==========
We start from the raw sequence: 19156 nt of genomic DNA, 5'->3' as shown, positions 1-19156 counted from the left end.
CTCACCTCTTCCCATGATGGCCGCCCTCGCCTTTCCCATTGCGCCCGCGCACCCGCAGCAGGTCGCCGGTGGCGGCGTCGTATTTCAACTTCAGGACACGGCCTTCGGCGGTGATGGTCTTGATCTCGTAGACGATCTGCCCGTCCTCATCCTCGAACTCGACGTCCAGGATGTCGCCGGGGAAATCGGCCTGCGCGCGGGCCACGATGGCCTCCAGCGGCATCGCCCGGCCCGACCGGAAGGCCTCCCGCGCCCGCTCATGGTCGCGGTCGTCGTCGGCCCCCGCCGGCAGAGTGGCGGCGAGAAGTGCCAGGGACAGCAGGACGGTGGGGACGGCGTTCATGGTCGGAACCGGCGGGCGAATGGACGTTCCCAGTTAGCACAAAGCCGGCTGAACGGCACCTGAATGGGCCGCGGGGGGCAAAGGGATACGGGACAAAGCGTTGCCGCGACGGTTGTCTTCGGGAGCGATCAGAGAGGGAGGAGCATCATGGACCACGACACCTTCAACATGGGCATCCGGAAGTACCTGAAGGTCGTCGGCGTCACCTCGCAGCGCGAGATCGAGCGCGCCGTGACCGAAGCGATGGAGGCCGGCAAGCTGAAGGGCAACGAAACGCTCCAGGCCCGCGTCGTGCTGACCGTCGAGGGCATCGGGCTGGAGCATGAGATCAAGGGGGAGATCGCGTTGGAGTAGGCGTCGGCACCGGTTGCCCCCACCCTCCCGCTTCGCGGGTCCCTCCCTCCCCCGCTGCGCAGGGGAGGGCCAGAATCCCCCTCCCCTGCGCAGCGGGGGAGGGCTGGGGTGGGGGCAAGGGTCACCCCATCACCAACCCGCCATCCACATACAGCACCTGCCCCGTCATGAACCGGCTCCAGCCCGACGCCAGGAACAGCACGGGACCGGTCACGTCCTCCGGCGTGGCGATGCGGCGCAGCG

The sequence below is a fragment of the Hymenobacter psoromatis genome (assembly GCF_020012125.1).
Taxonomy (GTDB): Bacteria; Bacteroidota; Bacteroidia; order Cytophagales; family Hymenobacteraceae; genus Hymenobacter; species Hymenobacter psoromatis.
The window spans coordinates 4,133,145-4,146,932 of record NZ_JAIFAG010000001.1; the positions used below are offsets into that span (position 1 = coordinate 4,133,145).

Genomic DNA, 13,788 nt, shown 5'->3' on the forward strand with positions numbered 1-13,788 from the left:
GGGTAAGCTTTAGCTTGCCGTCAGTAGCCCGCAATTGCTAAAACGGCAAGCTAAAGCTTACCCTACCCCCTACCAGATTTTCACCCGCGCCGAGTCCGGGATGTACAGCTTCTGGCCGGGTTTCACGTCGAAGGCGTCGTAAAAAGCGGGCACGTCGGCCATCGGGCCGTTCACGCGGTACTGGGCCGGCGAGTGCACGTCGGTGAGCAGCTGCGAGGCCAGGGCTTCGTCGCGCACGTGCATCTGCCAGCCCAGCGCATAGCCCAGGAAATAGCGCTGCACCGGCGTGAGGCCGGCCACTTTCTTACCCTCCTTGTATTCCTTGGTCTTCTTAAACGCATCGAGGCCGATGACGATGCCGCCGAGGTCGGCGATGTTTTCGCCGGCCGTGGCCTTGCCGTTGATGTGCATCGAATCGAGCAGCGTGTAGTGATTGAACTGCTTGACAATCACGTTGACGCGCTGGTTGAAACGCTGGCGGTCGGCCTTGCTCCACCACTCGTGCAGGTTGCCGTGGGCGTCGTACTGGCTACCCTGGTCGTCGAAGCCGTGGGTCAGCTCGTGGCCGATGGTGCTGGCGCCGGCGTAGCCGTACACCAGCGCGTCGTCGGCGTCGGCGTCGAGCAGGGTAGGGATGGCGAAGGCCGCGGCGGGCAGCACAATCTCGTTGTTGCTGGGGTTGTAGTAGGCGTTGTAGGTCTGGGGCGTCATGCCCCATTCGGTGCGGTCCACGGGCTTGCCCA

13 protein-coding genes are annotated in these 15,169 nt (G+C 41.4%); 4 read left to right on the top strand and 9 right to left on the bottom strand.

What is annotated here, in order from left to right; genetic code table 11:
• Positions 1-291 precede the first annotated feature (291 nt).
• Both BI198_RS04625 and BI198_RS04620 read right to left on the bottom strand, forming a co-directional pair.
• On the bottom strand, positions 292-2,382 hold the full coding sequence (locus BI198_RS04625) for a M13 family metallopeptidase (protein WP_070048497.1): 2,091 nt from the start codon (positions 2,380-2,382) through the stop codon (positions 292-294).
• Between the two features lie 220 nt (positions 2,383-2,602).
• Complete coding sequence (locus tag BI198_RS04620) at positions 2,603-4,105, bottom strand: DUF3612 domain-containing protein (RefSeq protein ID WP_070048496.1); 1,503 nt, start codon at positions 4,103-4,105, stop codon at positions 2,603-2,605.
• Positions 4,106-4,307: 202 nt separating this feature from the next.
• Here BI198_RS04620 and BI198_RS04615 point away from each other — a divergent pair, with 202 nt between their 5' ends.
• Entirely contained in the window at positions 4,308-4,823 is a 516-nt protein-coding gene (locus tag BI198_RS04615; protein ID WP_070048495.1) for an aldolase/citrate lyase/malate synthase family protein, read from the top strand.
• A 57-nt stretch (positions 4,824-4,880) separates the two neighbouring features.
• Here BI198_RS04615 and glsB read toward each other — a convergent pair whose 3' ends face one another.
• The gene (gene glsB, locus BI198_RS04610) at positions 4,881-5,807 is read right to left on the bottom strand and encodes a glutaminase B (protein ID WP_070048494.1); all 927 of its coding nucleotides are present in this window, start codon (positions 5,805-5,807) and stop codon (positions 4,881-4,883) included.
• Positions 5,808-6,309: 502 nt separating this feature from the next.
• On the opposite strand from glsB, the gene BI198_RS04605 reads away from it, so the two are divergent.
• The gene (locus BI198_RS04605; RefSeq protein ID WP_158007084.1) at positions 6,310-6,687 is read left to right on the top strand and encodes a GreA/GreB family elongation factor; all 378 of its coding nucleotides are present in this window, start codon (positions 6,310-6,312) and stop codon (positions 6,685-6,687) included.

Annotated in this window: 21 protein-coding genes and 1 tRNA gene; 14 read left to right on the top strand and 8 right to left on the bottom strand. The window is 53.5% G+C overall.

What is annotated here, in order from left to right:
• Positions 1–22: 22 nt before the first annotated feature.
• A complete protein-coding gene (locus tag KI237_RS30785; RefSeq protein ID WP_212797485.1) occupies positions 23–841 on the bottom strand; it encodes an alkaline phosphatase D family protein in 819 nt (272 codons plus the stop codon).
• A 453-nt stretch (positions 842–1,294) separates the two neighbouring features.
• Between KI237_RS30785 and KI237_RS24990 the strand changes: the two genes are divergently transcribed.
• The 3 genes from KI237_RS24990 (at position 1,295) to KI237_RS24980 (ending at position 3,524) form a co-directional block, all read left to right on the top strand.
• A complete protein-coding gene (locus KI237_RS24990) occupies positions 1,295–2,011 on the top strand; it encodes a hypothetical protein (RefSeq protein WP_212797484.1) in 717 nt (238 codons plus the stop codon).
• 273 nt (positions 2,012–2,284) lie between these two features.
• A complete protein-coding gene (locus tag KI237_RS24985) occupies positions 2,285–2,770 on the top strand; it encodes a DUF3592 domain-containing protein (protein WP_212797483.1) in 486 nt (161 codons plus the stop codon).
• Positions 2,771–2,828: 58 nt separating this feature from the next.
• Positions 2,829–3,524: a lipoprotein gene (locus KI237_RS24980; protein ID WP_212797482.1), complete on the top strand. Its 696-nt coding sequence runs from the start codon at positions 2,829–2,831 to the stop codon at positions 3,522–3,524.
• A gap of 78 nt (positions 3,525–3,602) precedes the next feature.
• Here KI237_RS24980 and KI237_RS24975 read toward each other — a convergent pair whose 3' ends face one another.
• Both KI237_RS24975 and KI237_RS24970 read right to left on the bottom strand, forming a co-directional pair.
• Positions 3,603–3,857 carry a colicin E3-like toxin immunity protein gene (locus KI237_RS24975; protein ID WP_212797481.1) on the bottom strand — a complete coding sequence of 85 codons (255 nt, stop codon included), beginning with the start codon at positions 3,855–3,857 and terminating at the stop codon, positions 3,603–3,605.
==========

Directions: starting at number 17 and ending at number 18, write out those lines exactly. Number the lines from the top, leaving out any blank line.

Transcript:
• Entirely contained in the window at positions 4,308-4,823 is a 516-nt protein-coding gene (locus tag BI198_RS04615; protein ID WP_070048495.1) for an aldolase/citrate lyase/malate synthase family protein, read from the top strand.
• A 57-nt stretch (positions 4,824-4,880) separates the two neighbouring features.